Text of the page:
It turns out that software publishers really don’t like copyright law alone. It gives their customers far too many rights – in this case “first sale” rights – and they would much rather use contracts that avoid giving any rights similar to ownership.
Doing so allows them to control and manipulate the customer in ways the framers of copyright law never imagined and which negate the social contract – benefit to society in return for a limited monopoly – that is its foundation. The use of copyrights and patents as a lever to force contractual agreements is common and is rapidly eroding both our liberty and our cultural commons. Used with proprietary EULAs it is the antithesis of both software freedom and the Creative Commons.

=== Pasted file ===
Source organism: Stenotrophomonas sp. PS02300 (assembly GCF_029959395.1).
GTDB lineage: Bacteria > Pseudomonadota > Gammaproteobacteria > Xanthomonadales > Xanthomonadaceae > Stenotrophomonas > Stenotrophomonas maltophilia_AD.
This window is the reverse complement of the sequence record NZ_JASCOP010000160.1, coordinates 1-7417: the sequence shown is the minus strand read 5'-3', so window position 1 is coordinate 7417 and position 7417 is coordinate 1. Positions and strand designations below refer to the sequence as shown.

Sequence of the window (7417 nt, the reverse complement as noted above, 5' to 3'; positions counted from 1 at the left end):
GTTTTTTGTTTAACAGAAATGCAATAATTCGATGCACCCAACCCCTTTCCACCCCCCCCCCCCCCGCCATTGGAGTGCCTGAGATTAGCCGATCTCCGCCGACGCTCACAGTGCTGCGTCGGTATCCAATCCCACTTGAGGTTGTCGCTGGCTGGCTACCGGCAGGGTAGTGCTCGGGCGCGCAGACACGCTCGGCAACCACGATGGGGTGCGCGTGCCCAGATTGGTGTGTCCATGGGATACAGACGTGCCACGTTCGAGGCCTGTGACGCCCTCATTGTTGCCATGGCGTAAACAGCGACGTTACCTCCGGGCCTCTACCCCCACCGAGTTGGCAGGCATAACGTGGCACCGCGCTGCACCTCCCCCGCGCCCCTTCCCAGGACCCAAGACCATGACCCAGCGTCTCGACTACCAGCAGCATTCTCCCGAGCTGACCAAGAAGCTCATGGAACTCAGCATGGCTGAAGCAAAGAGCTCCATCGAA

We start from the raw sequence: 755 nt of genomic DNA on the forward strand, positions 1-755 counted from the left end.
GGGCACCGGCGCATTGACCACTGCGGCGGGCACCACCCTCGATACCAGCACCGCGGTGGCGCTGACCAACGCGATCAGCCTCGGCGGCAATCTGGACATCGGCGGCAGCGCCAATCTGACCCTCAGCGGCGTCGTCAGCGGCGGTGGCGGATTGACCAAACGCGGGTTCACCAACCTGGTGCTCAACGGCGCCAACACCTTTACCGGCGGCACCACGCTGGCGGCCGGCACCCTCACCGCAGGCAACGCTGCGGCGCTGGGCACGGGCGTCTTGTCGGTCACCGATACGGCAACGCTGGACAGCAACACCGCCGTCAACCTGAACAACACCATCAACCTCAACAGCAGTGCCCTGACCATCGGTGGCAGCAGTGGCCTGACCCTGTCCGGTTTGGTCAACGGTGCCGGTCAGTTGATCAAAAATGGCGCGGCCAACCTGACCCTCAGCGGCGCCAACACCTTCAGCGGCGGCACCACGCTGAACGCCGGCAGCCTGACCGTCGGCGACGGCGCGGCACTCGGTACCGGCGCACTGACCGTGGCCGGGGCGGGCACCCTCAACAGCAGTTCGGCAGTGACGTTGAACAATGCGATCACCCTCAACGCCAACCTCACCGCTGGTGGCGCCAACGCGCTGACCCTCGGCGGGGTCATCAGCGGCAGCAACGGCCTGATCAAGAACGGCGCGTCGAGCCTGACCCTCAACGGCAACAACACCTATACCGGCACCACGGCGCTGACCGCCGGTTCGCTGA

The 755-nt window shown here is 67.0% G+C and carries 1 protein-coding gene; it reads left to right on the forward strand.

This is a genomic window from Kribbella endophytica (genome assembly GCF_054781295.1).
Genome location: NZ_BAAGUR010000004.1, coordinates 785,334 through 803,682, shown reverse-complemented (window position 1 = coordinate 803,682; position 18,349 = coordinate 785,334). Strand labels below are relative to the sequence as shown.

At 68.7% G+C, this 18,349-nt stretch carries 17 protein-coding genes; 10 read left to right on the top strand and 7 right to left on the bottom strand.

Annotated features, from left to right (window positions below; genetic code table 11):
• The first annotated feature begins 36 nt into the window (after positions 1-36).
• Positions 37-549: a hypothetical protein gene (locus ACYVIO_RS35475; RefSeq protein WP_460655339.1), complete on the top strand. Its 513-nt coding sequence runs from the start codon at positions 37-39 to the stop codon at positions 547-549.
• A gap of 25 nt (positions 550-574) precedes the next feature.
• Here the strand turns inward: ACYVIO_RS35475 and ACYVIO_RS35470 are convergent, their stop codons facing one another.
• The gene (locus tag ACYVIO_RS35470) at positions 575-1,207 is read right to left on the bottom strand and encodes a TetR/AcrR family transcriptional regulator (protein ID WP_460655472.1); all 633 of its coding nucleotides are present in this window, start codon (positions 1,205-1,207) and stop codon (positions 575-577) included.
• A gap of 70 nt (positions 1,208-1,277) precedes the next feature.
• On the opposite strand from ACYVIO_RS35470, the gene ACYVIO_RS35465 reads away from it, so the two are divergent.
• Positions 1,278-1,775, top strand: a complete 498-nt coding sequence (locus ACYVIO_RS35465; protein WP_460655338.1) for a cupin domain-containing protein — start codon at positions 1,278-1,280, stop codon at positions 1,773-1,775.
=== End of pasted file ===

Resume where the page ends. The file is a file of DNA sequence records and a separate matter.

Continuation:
“The American Library Association and eBay argued against the outcome. The library association said it feared that the software industry’s licensing practices could be adopted by other copyright owners, including book publishers, record labels and movie studios.”
Just in case you thought the article by Glyn Moody that I linked yesterday was a one-off, this techDirt article from earlier in the year alleges that sophistry is a BSA strategy rather than an accident.
Just as ForgeRock did recently, The Mozilla Foundation has become a licensee of the Open Invention Network so they can use OIN resources in the event of a patent attack. Note they are clear to point out that, like us, they are not endorsing software patents, just adopting an obvious and free defence against them.
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